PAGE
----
There are two key New Jersey based studies analyzing the number of children that reside in different types of residential units (ie. single family, townhouse, apartment). Starting in the 1970s, the Rutgers Edward J. Bloustein School of Planning And Public Policy began studying this issue. The most recent Bloustein study was conducted by Alexandru Voicu and David Listokin, published in November 2018, and is entitled “Who Lives in New Jersey Housing?” This study uses data from the U.S. Census Bureau’s American Community Survey to analyze the number of children generated by a variety of characteristics of housing, including housing type, number of bedrooms, age of housing, and income of resident.

The Rutgers Center for Real Estate (RCRE), conducted a separate study which was released in July 2018. This study was conducted by Rutgers professors Morris A. Davis, Ph.D., and David Frame, Ph.D., and real estate developers Ronald S. Ladell of Avalon Bay and Debra Tantleff of Tatum Realty. Whereas the Bloustein study used data from the American Community Survey, the RCRE study used survey data gathered from developers and property managers. This study also looked at the number of children generated by a variety of characteristics of housing, including housing type, number of bedrooms, age of housing, and income of resident.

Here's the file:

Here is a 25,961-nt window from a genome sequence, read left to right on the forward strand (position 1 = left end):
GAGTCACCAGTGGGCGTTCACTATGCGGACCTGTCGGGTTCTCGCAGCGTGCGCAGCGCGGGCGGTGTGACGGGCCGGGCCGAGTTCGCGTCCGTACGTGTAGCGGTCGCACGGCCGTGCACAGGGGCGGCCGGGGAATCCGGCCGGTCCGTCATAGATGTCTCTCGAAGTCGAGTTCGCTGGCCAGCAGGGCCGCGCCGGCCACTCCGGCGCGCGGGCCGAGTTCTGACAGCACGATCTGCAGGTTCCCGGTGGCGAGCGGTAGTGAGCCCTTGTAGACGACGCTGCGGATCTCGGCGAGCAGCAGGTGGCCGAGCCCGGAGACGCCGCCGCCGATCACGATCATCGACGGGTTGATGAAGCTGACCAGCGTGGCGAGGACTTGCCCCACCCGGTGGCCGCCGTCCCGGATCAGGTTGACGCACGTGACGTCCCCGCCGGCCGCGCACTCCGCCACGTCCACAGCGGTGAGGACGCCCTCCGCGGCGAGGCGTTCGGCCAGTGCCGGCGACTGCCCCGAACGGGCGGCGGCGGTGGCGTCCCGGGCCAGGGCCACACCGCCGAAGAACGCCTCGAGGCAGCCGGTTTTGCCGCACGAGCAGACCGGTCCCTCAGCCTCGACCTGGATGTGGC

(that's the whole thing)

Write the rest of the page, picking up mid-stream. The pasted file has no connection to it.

Finally, the Wayne Township Board of Education is required to prepare a Long Range Facility Plan to ensure the Wayne Public Schools have sufficient facilities for the Township’s school aged population. Drafting of a Long Range Facility Plan requires a demographic analysis and projections of population growth to be conducted by a qualified demographer. The most recent demographic analysis conducted on behalf of the Wayne Township Board of Education was prepared by Whitehall Associates, Inc. and is dated June 20, 2018. Table 4-1, 4-2, and 4-3 of this analysis looks at the potential impact of residential development within the Township on enrollments in the Wayne Public Schools based on different scenarios of growth.

These three documents are provided below to allow the public to have a better understanding of the potential impact of additional housing development on the Wayne Public Schools.

Prior Mt. Laurel Documents